FIG. 3 is a block diagram of the relevant portions of the computer system implementing an exemplary embodiment of an emulation of legacy ISA macroinstructions using sequences of native ISA microinstructions in accordance with the principles of the present invention.
FIG. 4 is a flow diagram of the branch instruction implementation method in accordance with the principles of the present invention.
FIG. 5 is a block diagram of an exemplary embodiment of the conditional flush mechanism in accordance with the principles of the present invention.
For simplicity and illustrative purposes, the principles of the present invention are described by referring mainly to an exemplary embodiment thereof, particularly with references to an example with a specific circuit design implementation. However, one of ordinary skill in the art would readily recognize that the same principles are equally applicable to, and can be implemented in, any circuit design substantially performing the invention described herein, and that any such variation would be within such modifications that do not depart from the true spirit and scope of the present invention.
A simple test and flush mechanism to implement branch instructions of at least two distinct ISAs, e.g., a Complex Instruction Set Computing (CISC) architecture and a Reduced Instruction Set Computing (RISC) architecture, is provided.
During the decoding and sequencing of microinstructions to implement a branch instruction, a fix-up address, which represents the remedial branch target in the event of a mispredicted target or branch condition, is determined and stored. For example, the remedial branch target may be the branch target if the branch has actually occurred when it was wrongly predicted that the branch would not occur. The remedial branch target may be the next sequential instruction address if the branch did not take place despite the contrary prediction.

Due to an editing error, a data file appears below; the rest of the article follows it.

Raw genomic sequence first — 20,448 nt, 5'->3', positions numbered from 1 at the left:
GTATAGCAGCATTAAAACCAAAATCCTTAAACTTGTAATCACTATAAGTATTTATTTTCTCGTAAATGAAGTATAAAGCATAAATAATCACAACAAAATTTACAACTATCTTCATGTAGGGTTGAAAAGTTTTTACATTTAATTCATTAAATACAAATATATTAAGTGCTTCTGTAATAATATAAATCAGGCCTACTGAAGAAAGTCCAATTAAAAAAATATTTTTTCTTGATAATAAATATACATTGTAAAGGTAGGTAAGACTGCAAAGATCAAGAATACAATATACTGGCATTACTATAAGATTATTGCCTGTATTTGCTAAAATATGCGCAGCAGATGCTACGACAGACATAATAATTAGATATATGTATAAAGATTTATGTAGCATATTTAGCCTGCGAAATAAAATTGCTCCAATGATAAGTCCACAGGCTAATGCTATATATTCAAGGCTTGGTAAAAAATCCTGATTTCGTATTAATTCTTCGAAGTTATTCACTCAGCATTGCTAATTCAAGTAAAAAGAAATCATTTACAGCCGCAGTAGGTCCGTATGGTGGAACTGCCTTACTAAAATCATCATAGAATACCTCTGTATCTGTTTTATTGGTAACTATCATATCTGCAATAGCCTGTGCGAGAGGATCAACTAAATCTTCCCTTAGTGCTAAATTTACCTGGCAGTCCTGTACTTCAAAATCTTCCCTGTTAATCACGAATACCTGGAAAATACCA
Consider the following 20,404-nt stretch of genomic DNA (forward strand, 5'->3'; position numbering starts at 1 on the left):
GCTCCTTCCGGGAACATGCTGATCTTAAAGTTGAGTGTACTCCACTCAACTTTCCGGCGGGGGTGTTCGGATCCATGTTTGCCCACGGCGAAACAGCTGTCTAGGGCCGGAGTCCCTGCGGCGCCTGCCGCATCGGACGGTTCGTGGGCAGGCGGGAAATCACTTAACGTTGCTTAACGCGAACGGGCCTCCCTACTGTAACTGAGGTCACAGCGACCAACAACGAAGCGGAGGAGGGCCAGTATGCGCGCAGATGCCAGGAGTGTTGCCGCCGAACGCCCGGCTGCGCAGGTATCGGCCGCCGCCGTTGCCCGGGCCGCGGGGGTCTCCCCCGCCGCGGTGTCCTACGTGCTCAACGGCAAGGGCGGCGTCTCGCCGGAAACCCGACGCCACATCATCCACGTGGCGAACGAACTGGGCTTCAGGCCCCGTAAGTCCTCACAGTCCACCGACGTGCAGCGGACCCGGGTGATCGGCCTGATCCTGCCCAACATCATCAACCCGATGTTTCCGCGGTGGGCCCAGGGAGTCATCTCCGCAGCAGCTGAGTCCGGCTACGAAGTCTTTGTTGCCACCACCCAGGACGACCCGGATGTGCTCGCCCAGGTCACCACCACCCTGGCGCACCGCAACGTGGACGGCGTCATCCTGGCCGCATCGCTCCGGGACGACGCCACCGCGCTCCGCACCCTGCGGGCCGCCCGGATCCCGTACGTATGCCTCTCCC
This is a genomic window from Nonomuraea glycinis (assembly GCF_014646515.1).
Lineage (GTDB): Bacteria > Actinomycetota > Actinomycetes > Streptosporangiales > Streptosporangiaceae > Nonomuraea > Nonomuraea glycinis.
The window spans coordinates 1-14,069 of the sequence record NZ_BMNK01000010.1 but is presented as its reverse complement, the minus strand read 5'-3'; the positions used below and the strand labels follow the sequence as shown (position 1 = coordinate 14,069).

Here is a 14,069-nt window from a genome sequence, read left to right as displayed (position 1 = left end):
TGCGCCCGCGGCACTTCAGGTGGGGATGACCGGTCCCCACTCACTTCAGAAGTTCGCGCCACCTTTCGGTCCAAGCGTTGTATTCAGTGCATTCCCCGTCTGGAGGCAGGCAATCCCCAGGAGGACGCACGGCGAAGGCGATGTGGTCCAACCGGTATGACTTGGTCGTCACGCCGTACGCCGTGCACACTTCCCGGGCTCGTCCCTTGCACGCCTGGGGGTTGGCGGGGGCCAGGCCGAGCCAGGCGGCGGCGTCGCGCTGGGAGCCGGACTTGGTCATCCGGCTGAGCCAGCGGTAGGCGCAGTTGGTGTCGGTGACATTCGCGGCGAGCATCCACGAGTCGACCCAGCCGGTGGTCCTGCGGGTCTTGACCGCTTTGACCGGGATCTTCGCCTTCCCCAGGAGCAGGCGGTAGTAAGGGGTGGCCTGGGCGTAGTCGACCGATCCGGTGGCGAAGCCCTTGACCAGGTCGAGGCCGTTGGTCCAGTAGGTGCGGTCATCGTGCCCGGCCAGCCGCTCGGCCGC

A test condition is set to determine if the prediction or the branch condition was correct. An instruction that tests the test condition, and immediately flushes the pipeline when the test condition fails, is fed into the instruction execution pipeline. This instruction causes an immediate flushing of any subsequent instructions remaining in the pipeline, thus preventing any instructions that should not be executed in the event of the mispredicted branch from being executed.
The flushing of the pipeline signals the instruction fetch control mechanism to redirect the instruction flow to the instruction corresponding to the fix-up address. A method and apparatus according to the present invention further allows flushing of the pipeline for conditions other than ones involved in branch instructions, e.g., to flush a stale instruction.
In particular, FIG. 3 shows the relevant portions of an exemplary embodiment of the present inventive computer system 300 capable of emulating the legacy ISA macroinstructions using sequences of the native ISA microinstructions. The system 300 includes, inter alia, an emulated ISA-specific hardware 301 to emulate legacy ISA instructions using the native ISA instructions, and a native ISA hardware 302 to implement the native ISA. A legacy program written for a legacy ISA computer system may comprise a series of legacy ISA instructions, i.e., a series of macroinstructions, which may be stored in a memory hierarchy 307, which can be any data storage device, e.g., a RAM, ROM, hard disk, or the like. In the emulation mode, macroinstructions are fetched from the memory hierarchy 307 by the native ISA fetch engine 305 based on the fetch addresses 304 received from the emulated ISA fetch control 303. Once fetched, the macroinstruction is decoded by the Decoder/Sequencer 308 based on the macroinstruction data 310 received from the memory hierarchy 307. The Decoder/Sequencer 308 retrieves, from the microinstruction store 306, one or more microinstructions corresponding to the decoded macroinstruction, and generates the sequence of execution (or the “flow”) of the retrieved microinstructions to implement (or emulate) the macroinstruction.